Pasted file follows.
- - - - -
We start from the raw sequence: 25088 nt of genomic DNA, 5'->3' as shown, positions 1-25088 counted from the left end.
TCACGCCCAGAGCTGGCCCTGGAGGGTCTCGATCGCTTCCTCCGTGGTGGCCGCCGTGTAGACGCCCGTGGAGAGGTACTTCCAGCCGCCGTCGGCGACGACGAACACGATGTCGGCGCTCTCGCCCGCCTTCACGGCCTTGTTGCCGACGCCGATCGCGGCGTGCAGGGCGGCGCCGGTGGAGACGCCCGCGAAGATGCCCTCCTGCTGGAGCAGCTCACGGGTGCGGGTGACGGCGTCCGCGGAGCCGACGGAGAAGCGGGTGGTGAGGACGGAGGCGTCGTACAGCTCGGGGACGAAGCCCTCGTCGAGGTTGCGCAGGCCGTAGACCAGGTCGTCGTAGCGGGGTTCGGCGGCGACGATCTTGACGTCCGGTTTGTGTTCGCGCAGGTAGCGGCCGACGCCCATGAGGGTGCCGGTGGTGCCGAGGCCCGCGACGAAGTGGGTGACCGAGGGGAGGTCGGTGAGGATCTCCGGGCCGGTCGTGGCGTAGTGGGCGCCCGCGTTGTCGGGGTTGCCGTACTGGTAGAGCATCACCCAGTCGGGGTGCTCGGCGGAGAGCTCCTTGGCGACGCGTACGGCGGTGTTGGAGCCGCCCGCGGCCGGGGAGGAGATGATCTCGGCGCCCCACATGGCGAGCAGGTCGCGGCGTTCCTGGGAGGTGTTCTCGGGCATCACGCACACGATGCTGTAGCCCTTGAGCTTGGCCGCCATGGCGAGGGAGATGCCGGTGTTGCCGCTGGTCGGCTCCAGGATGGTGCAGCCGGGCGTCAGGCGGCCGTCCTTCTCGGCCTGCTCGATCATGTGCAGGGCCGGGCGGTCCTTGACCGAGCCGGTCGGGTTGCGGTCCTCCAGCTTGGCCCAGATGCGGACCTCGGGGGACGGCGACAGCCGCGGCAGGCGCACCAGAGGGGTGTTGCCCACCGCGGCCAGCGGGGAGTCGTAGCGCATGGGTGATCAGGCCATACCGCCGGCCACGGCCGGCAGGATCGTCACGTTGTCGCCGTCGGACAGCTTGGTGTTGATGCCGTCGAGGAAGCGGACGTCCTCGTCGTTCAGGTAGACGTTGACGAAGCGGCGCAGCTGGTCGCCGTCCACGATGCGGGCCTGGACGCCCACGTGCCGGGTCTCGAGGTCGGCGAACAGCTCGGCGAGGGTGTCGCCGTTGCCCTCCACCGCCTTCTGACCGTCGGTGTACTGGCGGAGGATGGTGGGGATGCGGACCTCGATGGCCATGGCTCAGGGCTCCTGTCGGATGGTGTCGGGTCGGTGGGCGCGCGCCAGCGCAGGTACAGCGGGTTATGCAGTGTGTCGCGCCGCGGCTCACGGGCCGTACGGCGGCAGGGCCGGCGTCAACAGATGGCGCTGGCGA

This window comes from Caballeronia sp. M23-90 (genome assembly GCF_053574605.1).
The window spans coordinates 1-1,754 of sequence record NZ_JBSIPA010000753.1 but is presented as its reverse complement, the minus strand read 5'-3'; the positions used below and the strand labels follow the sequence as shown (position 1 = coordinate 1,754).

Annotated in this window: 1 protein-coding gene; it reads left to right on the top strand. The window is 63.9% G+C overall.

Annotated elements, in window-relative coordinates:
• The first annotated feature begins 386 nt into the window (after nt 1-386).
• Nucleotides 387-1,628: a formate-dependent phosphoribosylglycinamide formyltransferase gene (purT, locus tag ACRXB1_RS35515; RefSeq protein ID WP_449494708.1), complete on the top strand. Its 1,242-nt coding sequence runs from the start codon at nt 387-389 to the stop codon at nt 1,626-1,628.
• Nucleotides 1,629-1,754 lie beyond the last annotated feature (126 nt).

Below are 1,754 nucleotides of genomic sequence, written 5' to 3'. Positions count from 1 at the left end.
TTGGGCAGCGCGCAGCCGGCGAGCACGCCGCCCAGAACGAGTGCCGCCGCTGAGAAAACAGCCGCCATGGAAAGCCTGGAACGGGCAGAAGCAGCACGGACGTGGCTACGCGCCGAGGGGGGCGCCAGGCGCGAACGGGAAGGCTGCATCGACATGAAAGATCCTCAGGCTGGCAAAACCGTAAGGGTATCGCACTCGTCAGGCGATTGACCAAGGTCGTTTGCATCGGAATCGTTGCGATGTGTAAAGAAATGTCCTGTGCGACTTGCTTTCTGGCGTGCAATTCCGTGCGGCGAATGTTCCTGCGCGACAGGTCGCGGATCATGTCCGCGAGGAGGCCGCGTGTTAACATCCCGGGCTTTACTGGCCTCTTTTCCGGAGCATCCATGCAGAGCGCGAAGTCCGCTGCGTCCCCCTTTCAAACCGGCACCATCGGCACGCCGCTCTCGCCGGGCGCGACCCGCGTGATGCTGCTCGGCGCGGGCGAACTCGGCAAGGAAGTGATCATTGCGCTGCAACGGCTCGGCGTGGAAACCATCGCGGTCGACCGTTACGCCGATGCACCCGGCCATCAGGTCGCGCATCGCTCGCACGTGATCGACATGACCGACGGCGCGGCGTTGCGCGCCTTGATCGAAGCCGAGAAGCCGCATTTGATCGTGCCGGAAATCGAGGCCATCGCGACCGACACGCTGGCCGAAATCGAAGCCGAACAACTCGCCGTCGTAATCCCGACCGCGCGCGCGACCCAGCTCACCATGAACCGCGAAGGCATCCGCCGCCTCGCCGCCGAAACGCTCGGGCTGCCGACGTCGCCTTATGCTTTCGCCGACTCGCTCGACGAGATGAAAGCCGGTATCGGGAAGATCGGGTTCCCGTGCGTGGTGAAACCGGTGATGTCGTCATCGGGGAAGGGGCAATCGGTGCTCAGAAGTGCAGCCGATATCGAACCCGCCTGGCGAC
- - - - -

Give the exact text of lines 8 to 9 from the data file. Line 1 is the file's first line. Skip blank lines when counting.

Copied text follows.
• Nucleotides 387-1,628: a formate-dependent phosphoribosylglycinamide formyltransferase gene (purT, locus tag ACRXB1_RS35515; RefSeq protein ID WP_449494708.1), complete on the top strand. Its 1,242-nt coding sequence runs from the start codon at nt 387-389 to the stop codon at nt 1,626-1,628.
• Nucleotides 1,629-1,754 lie beyond the last annotated feature (126 nt).